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Publication

"Healthy Weight" Interventions Study for Lesbian/Bisexual Women with and without Disabilities

Title
Comparing Women with and without Disabilities in Five-site "Healthy Weight" Interventions for Lesbian/Bisexual Women over 40
Date
April 2017
Author(s)
Eliason M. J., McElroy J. A., Garbers S., Radix A. & Toms Barker, L.
Publication
Disability and Health Journal
Market
Social Programs
IMPAQ Health
Citation
Eliason, M. J., McElroy, J. A., Garbers, S., Radix, A. & Toms Barker, L. (2017). Comparing Women With and Without Disabilities in Five-site "Healthy Weight" Interventions for Lesbian/bisexual women over 40. Disability and Health Journal, 10(2), 271-278. https://doi.org/10.1016/j.dhjo.2016.12.005

Linda Toms Barker co-authored a study in the Disability and Health Journal that examined lesbian/bisexual women with physical disabilities (LBPD) and lesbian/bisexual women (LB) without physical disabilities. The study compared these two groups on socio-demographic variables, health characteristics, and quality of life, physical activity, weight, and nutrition outcomes following a health intervention.

Data for this study came from the Healthy Weight in Lesbian and Bisexual Women Study (HWLB). This included 376 LB women recruited into five geographically dispersed interventions. Baseline data were examined to compare women with and without physical disabilities as defined by the ADA, and pre/post intervention data were analyzed for differences in treatment outcomes including quality of life, physical activity, nutrition, and body size.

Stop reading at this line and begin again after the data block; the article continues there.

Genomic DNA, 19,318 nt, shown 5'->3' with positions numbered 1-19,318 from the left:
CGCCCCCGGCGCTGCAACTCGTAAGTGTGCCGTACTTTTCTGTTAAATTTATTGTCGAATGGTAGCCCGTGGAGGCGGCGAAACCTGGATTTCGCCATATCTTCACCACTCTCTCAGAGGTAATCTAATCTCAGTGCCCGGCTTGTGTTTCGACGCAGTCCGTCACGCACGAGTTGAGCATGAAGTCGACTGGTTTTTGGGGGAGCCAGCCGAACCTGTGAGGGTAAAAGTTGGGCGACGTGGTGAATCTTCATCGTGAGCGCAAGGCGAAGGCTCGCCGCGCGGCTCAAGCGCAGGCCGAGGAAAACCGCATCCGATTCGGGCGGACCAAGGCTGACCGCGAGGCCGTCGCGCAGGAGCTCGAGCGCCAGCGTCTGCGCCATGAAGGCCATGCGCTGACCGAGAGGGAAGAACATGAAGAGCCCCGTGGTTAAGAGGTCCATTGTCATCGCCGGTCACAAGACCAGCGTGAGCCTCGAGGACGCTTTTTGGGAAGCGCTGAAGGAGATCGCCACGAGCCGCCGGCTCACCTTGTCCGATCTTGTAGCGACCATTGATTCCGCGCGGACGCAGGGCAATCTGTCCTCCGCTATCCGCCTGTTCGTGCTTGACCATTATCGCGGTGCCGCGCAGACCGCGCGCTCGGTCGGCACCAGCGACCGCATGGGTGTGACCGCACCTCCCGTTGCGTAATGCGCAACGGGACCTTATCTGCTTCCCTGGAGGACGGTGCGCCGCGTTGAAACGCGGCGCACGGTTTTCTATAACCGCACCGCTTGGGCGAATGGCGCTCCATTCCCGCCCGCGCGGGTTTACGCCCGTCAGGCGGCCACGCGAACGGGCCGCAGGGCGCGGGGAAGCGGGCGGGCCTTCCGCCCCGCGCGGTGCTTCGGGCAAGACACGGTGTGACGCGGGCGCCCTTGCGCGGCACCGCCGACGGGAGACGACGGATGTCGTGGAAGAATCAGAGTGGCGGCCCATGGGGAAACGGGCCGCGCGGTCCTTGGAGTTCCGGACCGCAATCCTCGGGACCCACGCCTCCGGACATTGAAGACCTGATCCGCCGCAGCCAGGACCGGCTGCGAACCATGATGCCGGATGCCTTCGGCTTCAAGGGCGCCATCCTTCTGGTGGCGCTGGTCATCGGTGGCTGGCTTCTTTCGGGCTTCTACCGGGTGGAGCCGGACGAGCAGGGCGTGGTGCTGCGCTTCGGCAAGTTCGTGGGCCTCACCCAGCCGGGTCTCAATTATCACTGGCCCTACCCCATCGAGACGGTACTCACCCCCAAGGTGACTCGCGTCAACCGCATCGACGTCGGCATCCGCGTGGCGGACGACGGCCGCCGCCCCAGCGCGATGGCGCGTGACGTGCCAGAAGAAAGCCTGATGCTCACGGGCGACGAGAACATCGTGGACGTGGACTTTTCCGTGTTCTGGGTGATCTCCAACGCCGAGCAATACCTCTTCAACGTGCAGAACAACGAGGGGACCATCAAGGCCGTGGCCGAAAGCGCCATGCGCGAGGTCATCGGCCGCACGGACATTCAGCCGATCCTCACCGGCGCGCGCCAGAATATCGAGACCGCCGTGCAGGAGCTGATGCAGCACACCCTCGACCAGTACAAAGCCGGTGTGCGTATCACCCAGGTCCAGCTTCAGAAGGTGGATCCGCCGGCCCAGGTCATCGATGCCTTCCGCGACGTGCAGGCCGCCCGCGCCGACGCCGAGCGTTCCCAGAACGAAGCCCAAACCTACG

Compared to women without disability, LBPD were more likely to be bisexual or another sexual identity than lesbian. They were also more likely to be single, postmenopausal, report poor or fair health status, and had a higher body mass index and waist circumference to height ratio. LBPD women were less likely to work and to drink heavily and reported reduced physical and mental health quality of life. Despite these differences, after the intervention, LBPD had similar outcomes as women without disabilities on most measures. They were also more likely to show improvements in physical quality of life and consumption of fruits/vegetables.

LBPD have different socio-demographics and health indicators from women without disabilities, but this study suggests that they share some outcomes in group health interventions. In fact, LBPD may even do better in these interventions. Findings that almost half of LBPD experienced a 10% or greater increase in physical quality of life, and that 52% significantly increased their daily physical activity are particularly encouraging. This study offers important insights into an under-studied population and adds to the understanding of different health indicators for lesbian/bisexual women with physical disabilities.